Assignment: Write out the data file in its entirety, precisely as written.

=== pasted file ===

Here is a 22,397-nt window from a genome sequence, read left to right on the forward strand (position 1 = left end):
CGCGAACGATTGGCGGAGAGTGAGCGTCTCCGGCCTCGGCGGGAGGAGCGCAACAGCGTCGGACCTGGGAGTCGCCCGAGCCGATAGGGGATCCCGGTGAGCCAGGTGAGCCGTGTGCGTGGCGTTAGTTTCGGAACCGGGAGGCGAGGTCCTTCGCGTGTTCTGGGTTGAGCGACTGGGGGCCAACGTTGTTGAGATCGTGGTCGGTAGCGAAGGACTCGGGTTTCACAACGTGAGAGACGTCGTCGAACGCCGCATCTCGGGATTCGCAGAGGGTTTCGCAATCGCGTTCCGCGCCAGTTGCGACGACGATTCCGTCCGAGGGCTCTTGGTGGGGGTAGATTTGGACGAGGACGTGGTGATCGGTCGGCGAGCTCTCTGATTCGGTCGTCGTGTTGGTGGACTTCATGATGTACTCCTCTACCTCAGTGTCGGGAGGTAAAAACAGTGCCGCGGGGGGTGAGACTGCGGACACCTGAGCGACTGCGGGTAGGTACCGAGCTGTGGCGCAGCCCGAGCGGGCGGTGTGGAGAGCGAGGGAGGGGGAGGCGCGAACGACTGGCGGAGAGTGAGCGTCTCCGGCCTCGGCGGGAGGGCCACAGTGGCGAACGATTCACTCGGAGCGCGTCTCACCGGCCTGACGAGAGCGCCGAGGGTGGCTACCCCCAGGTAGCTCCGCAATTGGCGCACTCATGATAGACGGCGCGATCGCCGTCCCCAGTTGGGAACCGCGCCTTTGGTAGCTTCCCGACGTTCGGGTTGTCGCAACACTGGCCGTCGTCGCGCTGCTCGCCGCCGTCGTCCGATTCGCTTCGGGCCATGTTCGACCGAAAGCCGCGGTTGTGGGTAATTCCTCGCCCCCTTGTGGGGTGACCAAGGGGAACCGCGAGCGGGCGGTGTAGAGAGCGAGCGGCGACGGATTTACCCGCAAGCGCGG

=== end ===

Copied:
Here is a 22,397-nt window from a genome sequence, read left to right on the forward strand (position 1 = left end):
CGCGAACGATTGGCGGAGAGTGAGCGTCTCCGGCCTCGGCGGGAGGAGCGCAACAGCGTCGGACCTGGGAGTCGCCCGAGCCGATAGGGGATCCCGGTGAGCCAGGTGAGCCGTGTGCGTGGCGTTAGTTTCGGAACCGGGAGGCGAGGTCCTTCGCGTGTTCTGGGTTGAGCGACTGGGGGCCAACGTTGTTGAGATCGTGGTCGGTAGCGAAGGACTCGGGTTTCACAACGTGAGAGACGTCGTCGAACGCCGCATCTCGGGATTCGCAGAGGGTTTCGCAATCGCGTTCCGCGCCAGTTGCGACGACGATTCCGTCCGAGGGCTCTTGGTGGGGGTAGATTTGGACGAGGACGTGGTGATCGGTCGGCGAGCTCTCTGATTCGGTCGTCGTGTTGGTGGACTTCATGATGTACTCCTCTACCTCAGTGTCGGGAGGTAAAAACAGTGCCGCGGGGGGTGAGACTGCGGACACCTGAGCGACTGCGGGTAGGTACCGAGCTGTGGCGCAGCCCGAGCGGGCGGTGTGGAGAGCGAGGGAGGGGGAGGCGCGAACGACTGGCGGAGAGTGAGCGTCTCCGGCCTCGGCGGGAGGGCCACAGTGGCGAACGATTCACTCGGAGCGCGTCTCACCGGCCTGACGAGAGCGCCGAGGGTGGCTACCCCCAGGTAGCTCCGCAATTGGCGCACTCATGATAGACGGCGCGATCGCCGTCCCCAGTTGGGAACCGCGCCTTTGGTAGCTTCCCGACGTTCGGGTTGTCGCAACACTGGCCGTCGTCGCGCTGCTCGCCGCCGTCGTCCGATTCGCTTCGGGCCATGTTCGACCGAAAGCCGCGGTTGTGGGTAATTCCTCGCCCCCTTGTGGGGTGACCAAGGGGAACCGCGAGCGGGCGGTGTAGAGAGCGAGCGGCGACGGATTTACCCGCAAGCGCGG